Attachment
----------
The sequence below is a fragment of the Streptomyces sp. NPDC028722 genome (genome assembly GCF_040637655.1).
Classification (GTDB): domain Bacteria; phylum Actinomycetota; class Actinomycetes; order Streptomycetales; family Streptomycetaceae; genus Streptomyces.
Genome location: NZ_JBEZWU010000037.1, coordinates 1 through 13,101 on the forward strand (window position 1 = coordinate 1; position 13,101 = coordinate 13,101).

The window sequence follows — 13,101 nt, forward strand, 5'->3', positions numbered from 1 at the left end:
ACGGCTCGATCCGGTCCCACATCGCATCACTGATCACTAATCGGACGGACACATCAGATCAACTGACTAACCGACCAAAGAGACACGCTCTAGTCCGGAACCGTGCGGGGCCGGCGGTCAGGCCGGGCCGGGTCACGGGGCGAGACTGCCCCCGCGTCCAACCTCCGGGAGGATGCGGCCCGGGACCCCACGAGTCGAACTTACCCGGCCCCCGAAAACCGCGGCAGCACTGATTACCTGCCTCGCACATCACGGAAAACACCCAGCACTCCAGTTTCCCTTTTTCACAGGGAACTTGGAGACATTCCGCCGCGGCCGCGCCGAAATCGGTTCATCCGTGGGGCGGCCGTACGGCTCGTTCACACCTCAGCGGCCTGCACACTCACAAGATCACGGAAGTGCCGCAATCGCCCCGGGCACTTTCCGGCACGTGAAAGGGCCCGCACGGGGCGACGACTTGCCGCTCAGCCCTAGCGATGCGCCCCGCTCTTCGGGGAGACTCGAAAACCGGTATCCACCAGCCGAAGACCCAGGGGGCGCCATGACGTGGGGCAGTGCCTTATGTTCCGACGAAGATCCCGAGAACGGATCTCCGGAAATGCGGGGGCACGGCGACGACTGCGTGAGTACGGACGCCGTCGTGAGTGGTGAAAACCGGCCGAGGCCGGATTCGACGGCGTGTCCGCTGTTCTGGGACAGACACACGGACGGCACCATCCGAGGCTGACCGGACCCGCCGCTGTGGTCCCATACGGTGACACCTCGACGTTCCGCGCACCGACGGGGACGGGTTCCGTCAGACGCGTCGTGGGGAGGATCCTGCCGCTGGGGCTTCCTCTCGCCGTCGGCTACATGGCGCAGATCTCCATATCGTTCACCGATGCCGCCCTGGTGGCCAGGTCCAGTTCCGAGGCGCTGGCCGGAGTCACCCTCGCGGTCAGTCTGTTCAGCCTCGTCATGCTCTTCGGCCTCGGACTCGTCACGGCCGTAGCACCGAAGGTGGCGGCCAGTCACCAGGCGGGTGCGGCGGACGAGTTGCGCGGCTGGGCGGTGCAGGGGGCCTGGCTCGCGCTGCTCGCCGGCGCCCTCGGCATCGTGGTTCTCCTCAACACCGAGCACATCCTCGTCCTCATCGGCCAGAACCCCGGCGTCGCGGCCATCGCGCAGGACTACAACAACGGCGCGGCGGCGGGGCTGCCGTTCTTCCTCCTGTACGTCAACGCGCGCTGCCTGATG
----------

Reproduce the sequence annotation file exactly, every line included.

The sequence below is a fragment of the Streptomyces sp. NPDC028722 genome (genome assembly GCF_040637655.1).
Classification (GTDB): domain Bacteria; phylum Actinomycetota; class Actinomycetes; order Streptomycetales; family Streptomycetaceae; genus Streptomyces.
Genome location: NZ_JBEZWU010000037.1, coordinates 1 through 13,101 on the forward strand (window position 1 = coordinate 1; position 13,101 = coordinate 13,101).

The window sequence follows — 13,101 nt, forward strand, 5'->3', positions numbered from 1 at the left end:
ACGGCTCGATCCGGTCCCACATCGCATCACTGATCACTAATCGGACGGACACATCAGATCAACTGACTAACCGACCAAAGAGACACGCTCTAGTCCGGAACCGTGCGGGGCCGGCGGTCAGGCCGGGCCGGGTCACGGGGCGAGACTGCCCCCGCGTCCAACCTCCGGGAGGATGCGGCCCGGGACCCCACGAGTCGAACTTACCCGGCCCCCGAAAACCGCGGCAGCACTGATTACCTGCCTCGCACATCACGGAAAACACCCAGCACTCCAGTTTCCCTTTTTCACAGGGAACTTGGAGACATTCCGCCGCGGCCGCGCCGAAATCGGTTCATCCGTGGGGCGGCCGTACGGCTCGTTCACACCTCAGCGGCCTGCACACTCACAAGATCACGGAAGTGCCGCAATCGCCCCGGGCACTTTCCGGCACGTGAAAGGGCCCGCACGGGGCGACGACTTGCCGCTCAGCCCTAGCGATGCGCCCCGCTCTTCGGGGAGACTCGAAAACCGGTATCCACCAGCCGAAGACCCAGGGGGCGCCATGACGTGGGGCAGTGCCTTATGTTCCGACGAAGATCCCGAGAACGGATCTCCGGAAATGCGGGGGCACGGCGACGACTGCGTGAGTACGGACGCCGTCGTGAGTGGTGAAAACCGGCCGAGGCCGGATTCGACGGCGTGTCCGCTGTTCTGGGACAGACACACGGACGGCACCATCCGAGGCTGACCGGACCCGCCGCTGTGGTCCCATACGGTGACACCTCGACGTTCCGCGCACCGACGGGGACGGGTTCCGTCAGACGCGTCGTGGGGAGGATCCTGCCGCTGGGGCTTCCTCTCGCCGTCGGCTACATGGCGCAGATCTCCATATCGTTCACCGATGCCGCCCTGGTGGCCAGGTCCAGTTCCGAGGCGCTGGCCGGAGTCACCCTCGCGGTCAGTCTGTTCAGCCTCGTCATGCTCTTCGGCCTCGGACTCGTCACGGCCGTAGCACCGAAGGTGGCGGCCAGTCACCAGGCGGGTGCGGCGGACGAGTTGCGCGGCTGGGCGGTGCAGGGGGCCTGGCTCGCGCTGCTCGCCGGCGCCCTCGGCATCGTGGTTCTCCTCAACACCGAGCACATCCTCGTCCTCATCGGCCAGAACCCCGGCGTCGCGGCCATCGCGCAGGACTACAACAACGGCGCGGCGGCGGGGCTGCCGTTCTTCCTCCTGTACGTCAACGCGCGCTGCCTGATG